One afternoon, a priest, a lawyer, and a dentist walked into a bar.
The priest ordered himself a martini, promptly choked on the olive, and died. The lawyer jumped up, crying, “This isn’t funny!” and bolted from the joke.
The dentist, never one for punchlines, quietly called for another round.
Three men walk into a bar.
“Ow!” cries the first man. He clutches his head and falls to the floor.
“Ugh!” cries the second man, slumping lifelessly to the ground.
“It is done,” says the third man. He passes the bloodied rod to the barman, takes his money, and leaves.
Guy worked in a bar once. This is his sixteenth 50-word story.
Doctor Lorne Calder returned home to meet with Bert Ryan, a carpenter he’d hired to complete renovations at his home. Upon entry, he noticed a flaw in the foyer.
“You’re a master carpenter? Just look at that!” Calder complained.
“It’s easier for you,” replied Ryan. “You bury all your mistakes.”
Paul Finnigan is an Ottawa-based writer who has a collection of short fiction that has appeared in both Canada and the United States. Some previous publishers of his work include Boston Literary Magazine, Feathertale, Polar Expression Publishing, and Every Writer the Magazine.
Four guys walk into a bar.
One orders a glass of Christianity, another takes a shot of Judaism, one requests an Islam cocktail, and another asks for an Atheism on the rocks.
Remembering the brawl that occurred last time, the men decide to pace themselves, and enjoy a wonderful evening.
David Gregory is a marketing pro from Washington D.C. who enjoys humor fiction. He’s currently editing his first novel, and hopes you check out his humor flash fiction website FunnyInFiveHundred.com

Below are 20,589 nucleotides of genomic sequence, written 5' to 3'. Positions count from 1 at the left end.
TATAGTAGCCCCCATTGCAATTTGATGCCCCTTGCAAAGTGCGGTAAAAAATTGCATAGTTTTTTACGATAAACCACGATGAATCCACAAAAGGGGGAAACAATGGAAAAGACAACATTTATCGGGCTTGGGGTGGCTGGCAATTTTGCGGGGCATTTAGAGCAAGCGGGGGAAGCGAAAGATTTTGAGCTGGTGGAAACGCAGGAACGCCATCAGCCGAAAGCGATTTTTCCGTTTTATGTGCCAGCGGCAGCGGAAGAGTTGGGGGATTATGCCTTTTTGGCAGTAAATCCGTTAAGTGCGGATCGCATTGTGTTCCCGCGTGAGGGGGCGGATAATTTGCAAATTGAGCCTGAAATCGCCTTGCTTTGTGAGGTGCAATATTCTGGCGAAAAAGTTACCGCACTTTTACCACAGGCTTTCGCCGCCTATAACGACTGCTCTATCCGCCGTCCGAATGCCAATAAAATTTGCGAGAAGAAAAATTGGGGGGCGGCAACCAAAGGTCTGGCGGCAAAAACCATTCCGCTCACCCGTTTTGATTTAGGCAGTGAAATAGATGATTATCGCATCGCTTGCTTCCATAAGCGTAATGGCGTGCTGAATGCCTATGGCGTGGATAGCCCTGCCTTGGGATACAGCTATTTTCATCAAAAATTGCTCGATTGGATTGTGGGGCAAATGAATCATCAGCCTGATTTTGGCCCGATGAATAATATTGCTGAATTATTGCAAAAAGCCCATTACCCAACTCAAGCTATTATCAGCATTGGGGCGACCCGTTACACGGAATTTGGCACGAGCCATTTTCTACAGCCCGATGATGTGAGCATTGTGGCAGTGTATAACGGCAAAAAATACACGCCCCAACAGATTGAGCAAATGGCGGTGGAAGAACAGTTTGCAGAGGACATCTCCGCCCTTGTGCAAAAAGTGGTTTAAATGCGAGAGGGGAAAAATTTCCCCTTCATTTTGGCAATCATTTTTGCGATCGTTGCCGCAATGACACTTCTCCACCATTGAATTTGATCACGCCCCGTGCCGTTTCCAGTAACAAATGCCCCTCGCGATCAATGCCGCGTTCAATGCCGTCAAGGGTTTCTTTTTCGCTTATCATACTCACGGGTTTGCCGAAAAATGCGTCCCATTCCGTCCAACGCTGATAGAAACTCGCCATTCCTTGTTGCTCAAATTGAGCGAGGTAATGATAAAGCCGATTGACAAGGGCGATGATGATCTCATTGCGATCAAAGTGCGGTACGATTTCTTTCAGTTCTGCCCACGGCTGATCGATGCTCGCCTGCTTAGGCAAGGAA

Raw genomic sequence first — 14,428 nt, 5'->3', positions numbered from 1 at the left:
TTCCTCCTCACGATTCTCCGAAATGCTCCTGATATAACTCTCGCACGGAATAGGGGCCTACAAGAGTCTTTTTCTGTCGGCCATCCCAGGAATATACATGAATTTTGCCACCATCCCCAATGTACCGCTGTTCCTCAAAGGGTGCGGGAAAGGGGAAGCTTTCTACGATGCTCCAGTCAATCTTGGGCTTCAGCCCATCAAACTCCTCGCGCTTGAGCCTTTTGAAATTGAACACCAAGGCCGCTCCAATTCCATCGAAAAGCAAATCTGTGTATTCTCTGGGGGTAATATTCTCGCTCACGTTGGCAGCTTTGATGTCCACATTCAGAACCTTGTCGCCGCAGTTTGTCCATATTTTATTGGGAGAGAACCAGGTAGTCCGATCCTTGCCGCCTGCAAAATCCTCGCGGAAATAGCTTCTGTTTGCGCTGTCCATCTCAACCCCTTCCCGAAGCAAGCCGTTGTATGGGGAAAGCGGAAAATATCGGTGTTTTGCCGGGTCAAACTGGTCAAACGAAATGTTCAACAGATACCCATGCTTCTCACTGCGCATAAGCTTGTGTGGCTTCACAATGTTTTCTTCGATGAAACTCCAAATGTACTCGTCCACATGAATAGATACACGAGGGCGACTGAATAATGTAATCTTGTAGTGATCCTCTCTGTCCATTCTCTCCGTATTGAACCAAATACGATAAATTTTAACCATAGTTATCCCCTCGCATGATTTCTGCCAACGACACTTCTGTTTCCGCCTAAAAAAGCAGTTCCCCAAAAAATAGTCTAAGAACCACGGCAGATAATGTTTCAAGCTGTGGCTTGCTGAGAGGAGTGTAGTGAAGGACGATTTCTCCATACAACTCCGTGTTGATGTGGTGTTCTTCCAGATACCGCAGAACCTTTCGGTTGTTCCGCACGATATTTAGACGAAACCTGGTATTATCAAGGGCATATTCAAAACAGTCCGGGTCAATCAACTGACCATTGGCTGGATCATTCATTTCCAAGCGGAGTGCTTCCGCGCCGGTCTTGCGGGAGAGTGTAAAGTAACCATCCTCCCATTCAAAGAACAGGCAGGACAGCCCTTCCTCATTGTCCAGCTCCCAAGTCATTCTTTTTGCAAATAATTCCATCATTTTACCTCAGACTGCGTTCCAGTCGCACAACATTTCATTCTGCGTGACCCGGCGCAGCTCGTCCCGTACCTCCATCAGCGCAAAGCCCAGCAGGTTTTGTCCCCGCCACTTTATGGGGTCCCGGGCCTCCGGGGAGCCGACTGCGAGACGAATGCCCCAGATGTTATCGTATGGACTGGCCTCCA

Mum came tumbling down the stairs. “THERE’S A GHOST!” she cried.
Dad got up and went upstairs to investigate.
Dad came running down the stairs. “IT’S TRUE!” he cried.
I ran upstairs.
I came back down to comfort Mum and Dad.
“APRIL FOOLS!” they yelled.
“Guys, it’s December,” I said.
Yves is 16, and wrote this because he took a day off school and his dad wouldn’t get off his back until he did something creative.
“Eat up!” said Mom.
Victor stared at his plate. Yuck. What was this slimy, moldy, mushy gunk?
“Don’t you like it?”
“Gross!” said Victor. “Is this rotten food?”
“It’s your winnings,” said Mom. “The ones you gloated about after Monopoly. Like you said, to the victor go the spoils!”
I’m happy to announce the birth of my second son, Victor! This story is for him.
“Doctor, how to such certainty can you be so sure the man was dead?”
“His brain was in a jar on a shelf at the morgue.”
“Nonetheless, could he have been alive in any way?”
“It’s possible, counselor, if he is in fact living, he’s practicing law in this courtroom.”
Gary Clifton, forty years a cop, has short fiction pieces published or pending with over 60 online sites. He has an M.S. from Abilene Christian University.
“Any questions, sir?” says the clerk.
“What are this medication’s side effects?” asks the customer.
“There are none.”
“None? Impressive. Three bottles, please.”
The customer pays and leaves.
Another clerk says, “You didn’t tell him it turns people into pathological liars?”
“I couldn’t,” says the clerk. “I’m taking it myself.”
This story was based on the prompts “side effects” and “pathological liar” at TypeTrigger.
One day Bruce Wayne brought Dick Grayson to the Gotham City Zoo.
While they were there, they got caught up in, and foiled, a mobster’s nefarious mammal-smuggling scheme.
“This city is full of animals,” said Batman.
It was that kind of writing that threatened to kill the comic book industry.
This story is based on a title suggested by @Wear_Wolf.
President Papi Kinsley rocked his wife, whispering, “You’re safe now.”
When she was asleep, Papi went downstairs. Zombie bodies were everywhere. He called Lord Zombino.
“I guess you didn’t know I’m a member of EZKIL, otherwise known as the Elite Zombie Killing International League,” Papi said. “Better luck next time.”
Nancy A. Cavanaugh is a freelance writer living in Keene, NH. You can read her flash and micro fiction at myflashywords.blogspot.com.